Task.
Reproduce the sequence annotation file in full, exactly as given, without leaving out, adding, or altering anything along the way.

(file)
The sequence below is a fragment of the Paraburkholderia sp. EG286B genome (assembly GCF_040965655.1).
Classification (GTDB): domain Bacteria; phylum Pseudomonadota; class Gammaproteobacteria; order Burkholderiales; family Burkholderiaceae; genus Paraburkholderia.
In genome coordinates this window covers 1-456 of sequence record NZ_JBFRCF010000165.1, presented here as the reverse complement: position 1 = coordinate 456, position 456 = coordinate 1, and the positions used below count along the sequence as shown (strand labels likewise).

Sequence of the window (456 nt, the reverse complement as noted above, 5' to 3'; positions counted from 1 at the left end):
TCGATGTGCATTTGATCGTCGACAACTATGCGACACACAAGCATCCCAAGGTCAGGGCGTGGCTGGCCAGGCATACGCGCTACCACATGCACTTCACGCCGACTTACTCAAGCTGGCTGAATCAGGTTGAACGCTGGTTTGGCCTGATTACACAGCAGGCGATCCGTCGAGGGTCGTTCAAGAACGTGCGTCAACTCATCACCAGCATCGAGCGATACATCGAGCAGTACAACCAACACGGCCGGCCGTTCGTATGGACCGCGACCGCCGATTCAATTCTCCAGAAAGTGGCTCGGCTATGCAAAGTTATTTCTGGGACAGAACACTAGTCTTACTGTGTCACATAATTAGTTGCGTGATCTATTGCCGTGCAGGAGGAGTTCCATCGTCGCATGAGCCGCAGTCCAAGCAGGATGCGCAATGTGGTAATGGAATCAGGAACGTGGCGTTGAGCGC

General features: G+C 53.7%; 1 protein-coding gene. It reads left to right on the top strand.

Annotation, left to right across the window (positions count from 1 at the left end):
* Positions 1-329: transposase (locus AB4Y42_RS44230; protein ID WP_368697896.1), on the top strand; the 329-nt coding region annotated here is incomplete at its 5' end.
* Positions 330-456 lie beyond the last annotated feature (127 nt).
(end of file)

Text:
The sequence below is a fragment of the Paraburkholderia sp. EG286B genome (assembly GCF_040965655.1).
Classification (GTDB): domain Bacteria; phylum Pseudomonadota; class Gammaproteobacteria; order Burkholderiales; family Burkholderiaceae; genus Paraburkholderia.
In genome coordinates this window covers 1-456 of sequence record NZ_JBFRCF010000165.1, presented here as the reverse complement: position 1 = coordinate 456, position 456 = coordinate 1, and the positions used below count along the sequence as shown (strand labels likewise).

Sequence of the window (456 nt, the reverse complement as noted above, 5' to 3'; positions counted from 1 at the left end):
TCGATGTGCATTTGATCGTCGACAACTATGCGACACACAAGCATCCCAAGGTCAGGGCGTGGCTGGCCAGGCATACGCGCTACCACATGCACTTCACGCCGACTTACTCAAGCTGGCTGAATCAGGTTGAACGCTGGTTTGGCCTGATTACACAGCAGGCGATCCGTCGAGGGTCGTTCAAGAACGTGCGTCAACTCATCACCAGCATCGAGCGATACATCGAGCAGTACAACCAACACGGCCGGCCGTTCGTATGGACCGCGACCGCCGATTCAATTCTCCAGAAAGTGGCTCGGCTATGCAAAGTTATTTCTGGGACAGAACACTAGTCTTACTGTGTCACATAATTAGTTGCGTGATCTATTGCCGTGCAGGAGGAGTTCCATCGTCGCATGAGCCGCAGTCCAAGCAGGATGCGCAATGTGGTAATGGAATCAGGAACGTGGCGTTGAGCGC

General features: G+C 53.7%; 1 protein-coding gene. It reads left to right on the top strand.

Annotation, left to right across the window (positions count from 1 at the left end):
* Positions 1-329: transposase (locus AB4Y42_RS44230; protein ID WP_368697896.1), on the top strand; the 329-nt coding region annotated here is incomplete at its 5' end.
* Positions 330-456 lie beyond the last annotated feature (127 nt).